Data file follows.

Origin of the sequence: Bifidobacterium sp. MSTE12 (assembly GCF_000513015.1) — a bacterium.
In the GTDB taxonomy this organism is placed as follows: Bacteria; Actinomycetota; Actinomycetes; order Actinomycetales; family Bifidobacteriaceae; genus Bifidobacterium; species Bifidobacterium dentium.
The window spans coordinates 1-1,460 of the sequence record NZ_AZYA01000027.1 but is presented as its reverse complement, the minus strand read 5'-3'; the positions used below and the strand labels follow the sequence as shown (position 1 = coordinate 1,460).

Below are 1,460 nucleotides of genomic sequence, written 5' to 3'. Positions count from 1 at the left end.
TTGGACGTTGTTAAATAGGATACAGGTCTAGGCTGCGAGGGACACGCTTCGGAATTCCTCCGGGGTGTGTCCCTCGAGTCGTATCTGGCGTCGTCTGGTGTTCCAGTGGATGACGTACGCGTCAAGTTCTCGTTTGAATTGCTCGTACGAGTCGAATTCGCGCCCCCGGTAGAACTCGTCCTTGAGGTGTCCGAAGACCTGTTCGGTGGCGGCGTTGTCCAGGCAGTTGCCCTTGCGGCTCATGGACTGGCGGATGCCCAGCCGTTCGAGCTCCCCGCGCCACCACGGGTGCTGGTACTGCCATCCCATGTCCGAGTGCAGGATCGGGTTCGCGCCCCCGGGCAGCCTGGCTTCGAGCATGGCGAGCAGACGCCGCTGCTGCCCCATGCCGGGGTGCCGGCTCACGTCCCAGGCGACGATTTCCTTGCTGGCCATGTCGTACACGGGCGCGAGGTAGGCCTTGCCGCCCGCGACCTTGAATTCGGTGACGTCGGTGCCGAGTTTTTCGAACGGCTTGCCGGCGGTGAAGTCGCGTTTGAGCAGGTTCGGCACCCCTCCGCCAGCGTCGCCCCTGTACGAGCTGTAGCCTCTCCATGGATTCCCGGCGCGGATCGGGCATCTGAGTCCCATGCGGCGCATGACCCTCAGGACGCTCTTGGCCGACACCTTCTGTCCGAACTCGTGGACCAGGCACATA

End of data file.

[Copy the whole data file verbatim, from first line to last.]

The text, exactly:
Origin of the sequence: Bifidobacterium sp. MSTE12 (assembly GCF_000513015.1) — a bacterium.
In the GTDB taxonomy this organism is placed as follows: Bacteria; Actinomycetota; Actinomycetes; order Actinomycetales; family Bifidobacteriaceae; genus Bifidobacterium; species Bifidobacterium dentium.
The window spans coordinates 1-1,460 of the sequence record NZ_AZYA01000027.1 but is presented as its reverse complement, the minus strand read 5'-3'; the positions used below and the strand labels follow the sequence as shown (position 1 = coordinate 1,460).

Below are 1,460 nucleotides of genomic sequence, written 5' to 3'. Positions count from 1 at the left end.
TTGGACGTTGTTAAATAGGATACAGGTCTAGGCTGCGAGGGACACGCTTCGGAATTCCTCCGGGGTGTGTCCCTCGAGTCGTATCTGGCGTCGTCTGGTGTTCCAGTGGATGACGTACGCGTCAAGTTCTCGTTTGAATTGCTCGTACGAGTCGAATTCGCGCCCCCGGTAGAACTCGTCCTTGAGGTGTCCGAAGACCTGTTCGGTGGCGGCGTTGTCCAGGCAGTTGCCCTTGCGGCTCATGGACTGGCGGATGCCCAGCCGTTCGAGCTCCCCGCGCCACCACGGGTGCTGGTACTGCCATCCCATGTCCGAGTGCAGGATCGGGTTCGCGCCCCCGGGCAGCCTGGCTTCGAGCATGGCGAGCAGACGCCGCTGCTGCCCCATGCCGGGGTGCCGGCTCACGTCCCAGGCGACGATTTCCTTGCTGGCCATGTCGTACACGGGCGCGAGGTAGGCCTTGCCGCCCGCGACCTTGAATTCGGTGACGTCGGTGCCGAGTTTTTCGAACGGCTTGCCGGCGGTGAAGTCGCGTTTGAGCAGGTTCGGCACCCCTCCGCCAGCGTCGCCCCTGTACGAGCTGTAGCCTCTCCATGGATTCCCGGCGCGGATCGGGCATCTGAGTCCCATGCGGCGCATGACCCTCAGGACGCTCTTGGCCGACACCTTCTGTCCGAACTCGTGGACCAGGCACATA